My green crafting manifesto is clear about this: I craft primarily with recycled materials, and if I can’t make a recycled material work for my project, then I use primarily natural materials–cotton, hemp, wood, etc.
Generally, this makes the positives of green crafting quite clear. When I craft with recycled materials, then I know that I’m taking positive action for the environment even if what I’m crafting with was originally some sort of resource-heavy plastic–felting around dumpster-dived plastic Easter eggs to make shaker eggs or play food for my daughters, perhaps, or incorporating costume jewelry into a new piece.
The ethics of crafting even with natural materials, however, are trickier, because you have to consider not just the nature of your material, but also its provenance.
A wooden toy may be natural, but it’s harder to tell whether or not it’s environmentally friendly. I buy my daughters these wooden people turnings for their dollhouse, and wooden Easter eggs, and the occasional wood cut-out to decorate, but frankly, I have no idea of this wood’s provenance. Was it sustainably harvested from a managed forest or a tree farm, or was it clear-cut from an old-growth forest?
Is it a domestic wood, or was it imported?
Were the workers who cut it and processed it paid a living wage, or were they paid the bare minimum in cash off the books?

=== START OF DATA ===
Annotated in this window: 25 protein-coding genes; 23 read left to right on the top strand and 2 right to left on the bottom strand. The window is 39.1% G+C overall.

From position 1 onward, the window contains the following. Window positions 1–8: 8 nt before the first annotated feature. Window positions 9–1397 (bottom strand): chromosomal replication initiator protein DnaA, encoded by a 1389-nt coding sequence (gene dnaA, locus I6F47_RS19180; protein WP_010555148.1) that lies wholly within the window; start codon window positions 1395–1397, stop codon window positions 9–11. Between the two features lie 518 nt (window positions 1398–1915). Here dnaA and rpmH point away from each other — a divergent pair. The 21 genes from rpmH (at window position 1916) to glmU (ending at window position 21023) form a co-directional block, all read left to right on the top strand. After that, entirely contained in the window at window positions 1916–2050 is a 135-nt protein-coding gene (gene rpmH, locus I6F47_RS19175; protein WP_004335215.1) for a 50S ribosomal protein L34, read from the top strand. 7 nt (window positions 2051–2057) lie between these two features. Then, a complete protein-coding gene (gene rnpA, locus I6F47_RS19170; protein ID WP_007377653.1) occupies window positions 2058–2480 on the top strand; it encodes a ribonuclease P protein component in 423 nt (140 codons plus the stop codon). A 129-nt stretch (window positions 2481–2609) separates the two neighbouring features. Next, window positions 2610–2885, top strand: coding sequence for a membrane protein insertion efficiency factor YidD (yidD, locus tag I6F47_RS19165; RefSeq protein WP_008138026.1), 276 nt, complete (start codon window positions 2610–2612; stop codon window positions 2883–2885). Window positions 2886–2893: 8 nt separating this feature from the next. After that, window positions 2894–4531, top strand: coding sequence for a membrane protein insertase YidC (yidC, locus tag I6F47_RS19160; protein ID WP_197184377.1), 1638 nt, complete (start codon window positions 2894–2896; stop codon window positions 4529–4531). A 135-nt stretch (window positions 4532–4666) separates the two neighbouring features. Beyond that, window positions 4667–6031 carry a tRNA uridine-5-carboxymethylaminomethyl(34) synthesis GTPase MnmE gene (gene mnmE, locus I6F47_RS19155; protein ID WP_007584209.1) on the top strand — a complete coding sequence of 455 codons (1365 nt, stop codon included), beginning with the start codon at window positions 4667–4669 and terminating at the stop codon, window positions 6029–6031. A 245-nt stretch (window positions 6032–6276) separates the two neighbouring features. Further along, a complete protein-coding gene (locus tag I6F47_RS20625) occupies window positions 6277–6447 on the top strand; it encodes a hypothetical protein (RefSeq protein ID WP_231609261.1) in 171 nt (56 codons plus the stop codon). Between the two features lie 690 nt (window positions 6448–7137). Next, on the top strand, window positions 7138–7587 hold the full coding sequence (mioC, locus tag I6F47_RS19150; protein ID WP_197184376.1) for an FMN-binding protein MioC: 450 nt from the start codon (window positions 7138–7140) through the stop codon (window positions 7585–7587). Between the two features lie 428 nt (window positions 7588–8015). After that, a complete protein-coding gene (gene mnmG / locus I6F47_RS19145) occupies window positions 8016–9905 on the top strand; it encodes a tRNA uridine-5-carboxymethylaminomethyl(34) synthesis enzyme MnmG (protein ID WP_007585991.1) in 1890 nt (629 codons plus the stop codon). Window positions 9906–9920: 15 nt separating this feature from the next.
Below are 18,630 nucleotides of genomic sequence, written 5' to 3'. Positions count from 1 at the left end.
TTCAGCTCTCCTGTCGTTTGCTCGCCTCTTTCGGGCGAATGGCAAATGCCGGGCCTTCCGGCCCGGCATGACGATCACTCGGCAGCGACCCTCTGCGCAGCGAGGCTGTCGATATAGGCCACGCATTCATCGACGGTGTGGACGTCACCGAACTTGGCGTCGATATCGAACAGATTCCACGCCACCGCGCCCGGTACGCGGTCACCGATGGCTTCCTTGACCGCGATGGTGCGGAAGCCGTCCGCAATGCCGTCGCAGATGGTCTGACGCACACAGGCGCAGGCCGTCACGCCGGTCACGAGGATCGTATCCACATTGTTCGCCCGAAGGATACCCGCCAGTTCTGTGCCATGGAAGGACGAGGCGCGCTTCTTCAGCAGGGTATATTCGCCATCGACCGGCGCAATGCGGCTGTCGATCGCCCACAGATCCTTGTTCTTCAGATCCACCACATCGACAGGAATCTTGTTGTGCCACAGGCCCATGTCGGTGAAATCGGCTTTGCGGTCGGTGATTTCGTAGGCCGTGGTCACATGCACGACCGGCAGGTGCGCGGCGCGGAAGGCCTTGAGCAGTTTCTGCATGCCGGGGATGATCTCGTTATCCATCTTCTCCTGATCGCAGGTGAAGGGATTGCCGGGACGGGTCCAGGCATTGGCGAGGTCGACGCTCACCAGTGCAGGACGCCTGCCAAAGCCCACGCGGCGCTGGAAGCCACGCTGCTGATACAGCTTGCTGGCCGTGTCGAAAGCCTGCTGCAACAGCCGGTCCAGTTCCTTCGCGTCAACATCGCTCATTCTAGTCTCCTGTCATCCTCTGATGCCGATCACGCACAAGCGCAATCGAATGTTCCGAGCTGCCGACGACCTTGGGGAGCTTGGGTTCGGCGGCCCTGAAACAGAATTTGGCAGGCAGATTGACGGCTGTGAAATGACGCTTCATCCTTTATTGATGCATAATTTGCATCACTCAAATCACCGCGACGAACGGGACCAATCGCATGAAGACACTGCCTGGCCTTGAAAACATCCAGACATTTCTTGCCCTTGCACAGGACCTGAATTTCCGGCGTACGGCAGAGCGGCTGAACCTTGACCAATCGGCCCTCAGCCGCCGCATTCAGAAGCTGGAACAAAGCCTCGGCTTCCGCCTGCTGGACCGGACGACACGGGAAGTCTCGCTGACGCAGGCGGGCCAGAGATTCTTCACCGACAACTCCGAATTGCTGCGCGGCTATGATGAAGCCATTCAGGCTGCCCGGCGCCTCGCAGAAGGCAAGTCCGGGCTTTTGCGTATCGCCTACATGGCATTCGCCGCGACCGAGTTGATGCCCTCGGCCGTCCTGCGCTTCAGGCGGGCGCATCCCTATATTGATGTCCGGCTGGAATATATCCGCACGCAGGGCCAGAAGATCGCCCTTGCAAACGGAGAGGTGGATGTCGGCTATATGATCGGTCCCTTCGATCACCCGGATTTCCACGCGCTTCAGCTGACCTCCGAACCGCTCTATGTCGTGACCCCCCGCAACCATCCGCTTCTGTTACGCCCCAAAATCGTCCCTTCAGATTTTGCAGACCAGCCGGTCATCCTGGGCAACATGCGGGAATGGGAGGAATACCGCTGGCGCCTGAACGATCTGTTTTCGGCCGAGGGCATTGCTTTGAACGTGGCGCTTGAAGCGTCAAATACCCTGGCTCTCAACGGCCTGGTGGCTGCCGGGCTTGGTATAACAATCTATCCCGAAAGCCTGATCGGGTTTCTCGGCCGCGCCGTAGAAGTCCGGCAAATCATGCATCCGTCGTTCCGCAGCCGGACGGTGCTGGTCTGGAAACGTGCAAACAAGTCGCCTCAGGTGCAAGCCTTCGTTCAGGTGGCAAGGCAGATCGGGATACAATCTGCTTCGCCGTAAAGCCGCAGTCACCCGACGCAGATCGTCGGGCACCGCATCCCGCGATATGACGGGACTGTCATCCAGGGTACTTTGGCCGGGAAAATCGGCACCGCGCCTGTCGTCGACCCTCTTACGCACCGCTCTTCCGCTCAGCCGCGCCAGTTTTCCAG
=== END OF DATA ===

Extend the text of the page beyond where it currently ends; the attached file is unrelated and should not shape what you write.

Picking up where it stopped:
The nice thing if you buy your stuff from a small, independent business is that you could probably find out most of this information. The guy who owns the store where I buy my cloth diapers can tell me, or find out and then tell me, everything from where the factory is located in which the diapers were made to whether the materials are organic, unbleached, or any other weird question I want to ask him. The people at Wal-mart probably can’t do as much.
I should probably shoot off an email to the place where I buy my wood materials, actually–how much nicer to actually find out than to just sit here and wonder…
I recycle in my crafting so much, though, that it still feels weird to me to use a completely new material (other than, you know, thread or elastic) in my work. We had to have an old, old apple tree cut down in our backyard a couple of weeks ago, and now I’m kicking myself because I bet that applewood could have totally been recycled into something awesome. I could have made my own wooden people turnings!
Um… although I would need a lathe.